The purpose of this study was to describe clinical characteristics of KD in infants within less than 3 months of age and to evaluate the utility of serum NT-proBNP as an early diagnostic marker in young infants with incomplete KD.

Materials and methods

1. Patients and materials

We performed retrospective reviews of the medical records for 24 KD infants less than 3 months of age among all the total of 1,253 patients who were admitted to Ewha Womans University Mokdong Hospital from 2004 to 2012 and were diagnosed with KD. We included 20 febrile age matched patients who were less than 3 months of age as the febrile control group in this study.
The febrile control group less than 3 months of age consisted of patients who had a body temperature greater than 38℃ for at least 2 or 3 days. The control group was collected by screening the serum NT-proBNP level test, which is one of the test for the unknown fever.
The classical diagnostic criteria of KD by the American Heart Association were established by the existence of high fever for more than 5 days and presence of 4 or 5 features following 5 criteria: (1) changes in extremities; (2) polymorphous exanthema; (3) bilateral bulbar conjunctival injection without exudates; (4) changes in lips and oral cavity; (5) cervical lymphadenopathy (>1.5-cm diameter).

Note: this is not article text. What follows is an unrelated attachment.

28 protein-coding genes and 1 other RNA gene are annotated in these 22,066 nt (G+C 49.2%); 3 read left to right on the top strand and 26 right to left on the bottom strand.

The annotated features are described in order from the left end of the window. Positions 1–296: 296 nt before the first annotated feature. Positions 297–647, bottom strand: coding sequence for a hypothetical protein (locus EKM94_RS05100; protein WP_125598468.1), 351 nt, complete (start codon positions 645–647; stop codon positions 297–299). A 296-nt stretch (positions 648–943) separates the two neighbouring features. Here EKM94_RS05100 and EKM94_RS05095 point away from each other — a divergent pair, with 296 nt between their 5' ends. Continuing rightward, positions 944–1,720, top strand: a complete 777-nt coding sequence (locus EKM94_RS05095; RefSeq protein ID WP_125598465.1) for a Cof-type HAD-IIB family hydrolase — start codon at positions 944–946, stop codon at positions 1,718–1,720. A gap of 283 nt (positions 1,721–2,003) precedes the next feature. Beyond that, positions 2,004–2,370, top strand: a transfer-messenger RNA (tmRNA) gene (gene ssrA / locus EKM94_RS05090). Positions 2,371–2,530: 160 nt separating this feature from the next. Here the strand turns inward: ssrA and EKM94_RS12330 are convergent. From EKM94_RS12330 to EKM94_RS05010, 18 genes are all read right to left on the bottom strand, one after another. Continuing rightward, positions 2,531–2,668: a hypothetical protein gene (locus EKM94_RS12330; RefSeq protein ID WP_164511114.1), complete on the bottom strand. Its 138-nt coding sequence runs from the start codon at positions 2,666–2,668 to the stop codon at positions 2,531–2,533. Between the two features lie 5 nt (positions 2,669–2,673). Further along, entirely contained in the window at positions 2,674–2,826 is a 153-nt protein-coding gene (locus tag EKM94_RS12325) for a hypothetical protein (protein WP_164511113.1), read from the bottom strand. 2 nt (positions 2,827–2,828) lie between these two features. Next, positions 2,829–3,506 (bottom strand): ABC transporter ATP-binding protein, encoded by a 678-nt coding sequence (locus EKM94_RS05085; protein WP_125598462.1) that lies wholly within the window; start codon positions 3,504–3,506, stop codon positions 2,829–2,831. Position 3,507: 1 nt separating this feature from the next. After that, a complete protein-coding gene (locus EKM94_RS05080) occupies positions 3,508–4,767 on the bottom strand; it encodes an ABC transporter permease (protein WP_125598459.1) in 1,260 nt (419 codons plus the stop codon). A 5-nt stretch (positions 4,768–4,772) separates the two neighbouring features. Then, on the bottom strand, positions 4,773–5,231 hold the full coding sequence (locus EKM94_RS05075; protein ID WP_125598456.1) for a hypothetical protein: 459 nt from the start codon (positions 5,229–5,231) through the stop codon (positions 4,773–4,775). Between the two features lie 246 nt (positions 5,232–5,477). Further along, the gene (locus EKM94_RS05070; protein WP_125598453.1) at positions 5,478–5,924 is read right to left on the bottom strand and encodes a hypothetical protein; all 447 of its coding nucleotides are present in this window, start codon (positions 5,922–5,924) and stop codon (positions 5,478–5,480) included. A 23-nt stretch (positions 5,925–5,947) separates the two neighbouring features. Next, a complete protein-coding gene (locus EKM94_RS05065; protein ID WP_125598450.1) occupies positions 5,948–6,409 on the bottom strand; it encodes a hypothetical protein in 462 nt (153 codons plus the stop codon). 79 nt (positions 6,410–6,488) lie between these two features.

To establish the diagnosis of KD, febrile children who do not fulfill the diagnostic criteria but have several clinical characteristics compatible with those of KD were selected as patients with incomplete KD.
Laboratory tests such as complete blood count (CBC), platelet, erythrocyte sedimentation rate (ESR), C-reactive protein (CRP), aspartate aminotransferase (AST), alanine aminotransferase (ALT), total protein, albumin, NT-proBNP were compared in each group, respectively in acute phase.
All the patients with KD were treated with intravenous immunoglobulin (IVIG; 2 g/kg/day) over 10-12 hours. Laboratory tests were done at the acute period, 48-72 hours after IVIG treatment and 8 weeks afterward in patients with KD. However, the laboratory tests were performed in acute phase in the control group.
Echocardiography was performed by pediatric cardiologists to detect the presence of coronary artery lesions prior to IVIG administration. Coronary arteries were defined as abnormal if the internal lumen diameter was >3 mm in children younger than 5 years old; if the internal diameter of a segment measured ≥1.5 times that of an adjacent segment; or if the coronary lumen was clearly irregular6).
The study was carried out with the approval of the ethics committee of Ewha Womans University Mokdong Hospital Institutional Review Board and written informed consents were obtained from the parents of all the subjects.

2. Statistical analysis

IBM SPSS Statistics ver. 20.0 (IBM Co., Armonk, NY, USA) was used for all the statistical analysis. Clinical characteristics and laboratory data were analyzed statistically by independent t-test. A P<0.05 was considered statistically significant.
Receiver operating characteristics (ROC) curve analysis was done for the sensitivity and specificity of serum NT-proBNP level of patients with KD in acute phase.